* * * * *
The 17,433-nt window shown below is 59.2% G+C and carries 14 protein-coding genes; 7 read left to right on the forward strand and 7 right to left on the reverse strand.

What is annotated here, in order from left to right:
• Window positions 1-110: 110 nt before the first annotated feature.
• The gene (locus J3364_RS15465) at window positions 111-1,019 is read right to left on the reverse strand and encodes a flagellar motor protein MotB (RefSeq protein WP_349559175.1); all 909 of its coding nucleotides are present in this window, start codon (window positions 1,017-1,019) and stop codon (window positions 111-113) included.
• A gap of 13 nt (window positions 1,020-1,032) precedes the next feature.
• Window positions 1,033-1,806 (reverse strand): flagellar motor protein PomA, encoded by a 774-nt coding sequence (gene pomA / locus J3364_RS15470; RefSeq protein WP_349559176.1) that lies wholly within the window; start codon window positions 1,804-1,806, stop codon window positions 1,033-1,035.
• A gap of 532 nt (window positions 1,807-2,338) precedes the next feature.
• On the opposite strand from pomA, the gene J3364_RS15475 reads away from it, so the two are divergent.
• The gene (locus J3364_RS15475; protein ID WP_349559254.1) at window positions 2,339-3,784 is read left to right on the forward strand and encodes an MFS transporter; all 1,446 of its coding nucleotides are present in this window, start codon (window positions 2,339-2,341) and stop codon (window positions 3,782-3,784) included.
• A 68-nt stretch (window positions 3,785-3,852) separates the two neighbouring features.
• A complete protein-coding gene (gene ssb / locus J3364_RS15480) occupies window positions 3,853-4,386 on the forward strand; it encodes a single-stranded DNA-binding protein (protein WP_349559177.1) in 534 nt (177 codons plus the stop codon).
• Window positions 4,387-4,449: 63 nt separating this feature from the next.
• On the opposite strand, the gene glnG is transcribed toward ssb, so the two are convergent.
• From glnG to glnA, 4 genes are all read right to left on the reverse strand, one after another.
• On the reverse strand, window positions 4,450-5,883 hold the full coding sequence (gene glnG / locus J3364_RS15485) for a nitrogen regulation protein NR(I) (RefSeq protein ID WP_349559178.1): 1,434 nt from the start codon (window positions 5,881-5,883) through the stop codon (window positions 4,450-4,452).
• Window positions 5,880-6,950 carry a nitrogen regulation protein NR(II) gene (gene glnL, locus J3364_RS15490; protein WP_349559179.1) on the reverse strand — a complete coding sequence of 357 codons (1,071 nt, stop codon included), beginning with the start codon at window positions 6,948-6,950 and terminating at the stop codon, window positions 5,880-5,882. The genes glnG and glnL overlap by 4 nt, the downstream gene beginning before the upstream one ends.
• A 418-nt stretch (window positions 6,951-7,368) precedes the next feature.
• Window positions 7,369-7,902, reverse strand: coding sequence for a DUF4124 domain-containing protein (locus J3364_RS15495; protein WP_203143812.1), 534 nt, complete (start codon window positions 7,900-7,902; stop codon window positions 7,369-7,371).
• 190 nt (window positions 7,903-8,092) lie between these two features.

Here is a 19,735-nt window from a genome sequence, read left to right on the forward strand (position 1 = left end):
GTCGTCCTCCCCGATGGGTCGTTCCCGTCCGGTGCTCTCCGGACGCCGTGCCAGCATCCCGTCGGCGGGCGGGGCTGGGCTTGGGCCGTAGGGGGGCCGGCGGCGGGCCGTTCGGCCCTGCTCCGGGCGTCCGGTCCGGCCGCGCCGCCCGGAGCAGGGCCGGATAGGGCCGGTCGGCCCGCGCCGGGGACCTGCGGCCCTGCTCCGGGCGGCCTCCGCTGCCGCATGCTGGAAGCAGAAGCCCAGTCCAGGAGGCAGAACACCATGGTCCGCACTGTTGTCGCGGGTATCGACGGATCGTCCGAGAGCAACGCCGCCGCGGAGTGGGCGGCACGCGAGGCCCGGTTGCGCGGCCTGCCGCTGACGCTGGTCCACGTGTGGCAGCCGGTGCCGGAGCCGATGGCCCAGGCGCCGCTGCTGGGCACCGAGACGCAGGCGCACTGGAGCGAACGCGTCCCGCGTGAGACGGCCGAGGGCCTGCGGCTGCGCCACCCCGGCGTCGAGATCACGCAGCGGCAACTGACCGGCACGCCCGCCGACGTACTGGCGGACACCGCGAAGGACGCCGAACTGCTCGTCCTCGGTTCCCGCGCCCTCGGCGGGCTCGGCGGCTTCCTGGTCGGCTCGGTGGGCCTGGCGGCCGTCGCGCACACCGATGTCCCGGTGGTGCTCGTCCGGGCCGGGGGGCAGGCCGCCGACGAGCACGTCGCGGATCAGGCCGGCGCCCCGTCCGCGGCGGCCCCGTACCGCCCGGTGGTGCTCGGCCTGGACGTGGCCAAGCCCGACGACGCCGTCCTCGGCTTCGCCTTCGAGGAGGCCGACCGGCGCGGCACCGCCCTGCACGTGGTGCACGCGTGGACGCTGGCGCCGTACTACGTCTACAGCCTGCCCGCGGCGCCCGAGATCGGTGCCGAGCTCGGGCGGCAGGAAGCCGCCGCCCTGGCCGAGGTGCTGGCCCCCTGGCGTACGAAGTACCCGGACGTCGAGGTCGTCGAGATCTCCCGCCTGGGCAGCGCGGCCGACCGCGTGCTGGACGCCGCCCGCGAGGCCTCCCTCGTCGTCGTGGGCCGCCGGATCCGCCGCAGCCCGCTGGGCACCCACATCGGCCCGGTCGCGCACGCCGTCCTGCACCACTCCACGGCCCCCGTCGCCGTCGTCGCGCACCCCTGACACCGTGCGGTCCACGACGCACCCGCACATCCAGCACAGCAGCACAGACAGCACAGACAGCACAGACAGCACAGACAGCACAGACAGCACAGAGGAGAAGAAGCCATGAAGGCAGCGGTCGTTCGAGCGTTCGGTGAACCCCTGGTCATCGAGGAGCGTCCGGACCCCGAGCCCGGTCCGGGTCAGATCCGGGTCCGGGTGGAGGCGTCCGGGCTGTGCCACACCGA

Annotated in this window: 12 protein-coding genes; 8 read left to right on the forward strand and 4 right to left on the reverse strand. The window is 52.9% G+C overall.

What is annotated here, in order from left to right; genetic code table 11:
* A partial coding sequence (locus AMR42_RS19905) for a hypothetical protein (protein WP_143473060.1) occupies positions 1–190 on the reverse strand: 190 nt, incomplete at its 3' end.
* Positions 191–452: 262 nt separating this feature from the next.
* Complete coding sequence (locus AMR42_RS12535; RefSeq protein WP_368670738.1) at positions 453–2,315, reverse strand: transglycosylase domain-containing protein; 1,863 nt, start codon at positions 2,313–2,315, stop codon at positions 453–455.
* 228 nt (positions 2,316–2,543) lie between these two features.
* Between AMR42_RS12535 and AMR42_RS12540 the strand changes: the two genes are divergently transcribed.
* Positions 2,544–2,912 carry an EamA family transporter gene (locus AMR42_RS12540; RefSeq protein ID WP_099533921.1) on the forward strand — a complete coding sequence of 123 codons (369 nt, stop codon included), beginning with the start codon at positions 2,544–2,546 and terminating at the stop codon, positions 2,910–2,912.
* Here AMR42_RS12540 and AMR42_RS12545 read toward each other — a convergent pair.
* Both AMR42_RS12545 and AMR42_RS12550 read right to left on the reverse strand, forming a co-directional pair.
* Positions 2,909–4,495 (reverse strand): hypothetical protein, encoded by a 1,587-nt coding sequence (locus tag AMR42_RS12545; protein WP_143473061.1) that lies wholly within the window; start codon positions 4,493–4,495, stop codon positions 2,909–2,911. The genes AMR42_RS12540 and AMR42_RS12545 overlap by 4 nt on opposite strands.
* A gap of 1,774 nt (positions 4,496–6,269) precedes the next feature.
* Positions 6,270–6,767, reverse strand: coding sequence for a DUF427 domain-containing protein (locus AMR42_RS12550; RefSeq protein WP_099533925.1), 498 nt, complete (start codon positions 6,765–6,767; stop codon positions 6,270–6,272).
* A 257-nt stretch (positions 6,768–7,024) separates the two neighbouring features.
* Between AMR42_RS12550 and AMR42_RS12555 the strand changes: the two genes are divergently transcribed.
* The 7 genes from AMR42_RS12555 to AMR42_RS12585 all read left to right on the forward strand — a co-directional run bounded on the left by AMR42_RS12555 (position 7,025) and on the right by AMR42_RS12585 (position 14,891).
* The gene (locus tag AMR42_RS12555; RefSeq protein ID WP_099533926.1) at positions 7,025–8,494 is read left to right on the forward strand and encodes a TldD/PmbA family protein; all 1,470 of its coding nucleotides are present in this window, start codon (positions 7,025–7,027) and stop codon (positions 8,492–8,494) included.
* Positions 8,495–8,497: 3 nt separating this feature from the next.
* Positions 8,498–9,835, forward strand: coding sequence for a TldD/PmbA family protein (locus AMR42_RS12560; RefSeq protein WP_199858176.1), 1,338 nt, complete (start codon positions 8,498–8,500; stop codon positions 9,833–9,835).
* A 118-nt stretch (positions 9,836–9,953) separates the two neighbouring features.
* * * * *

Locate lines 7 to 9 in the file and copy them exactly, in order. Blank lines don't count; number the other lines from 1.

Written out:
• A gap of 532 nt (window positions 1,807-2,338) precedes the next feature.
• On the opposite strand from pomA, the gene J3364_RS15475 reads away from it, so the two are divergent.
• The gene (locus J3364_RS15475; protein ID WP_349559254.1) at window positions 2,339-3,784 is read left to right on the forward strand and encodes an MFS transporter; all 1,446 of its coding nucleotides are present in this window, start codon (window positions 2,339-2,341) and stop codon (window positions 3,782-3,784) included.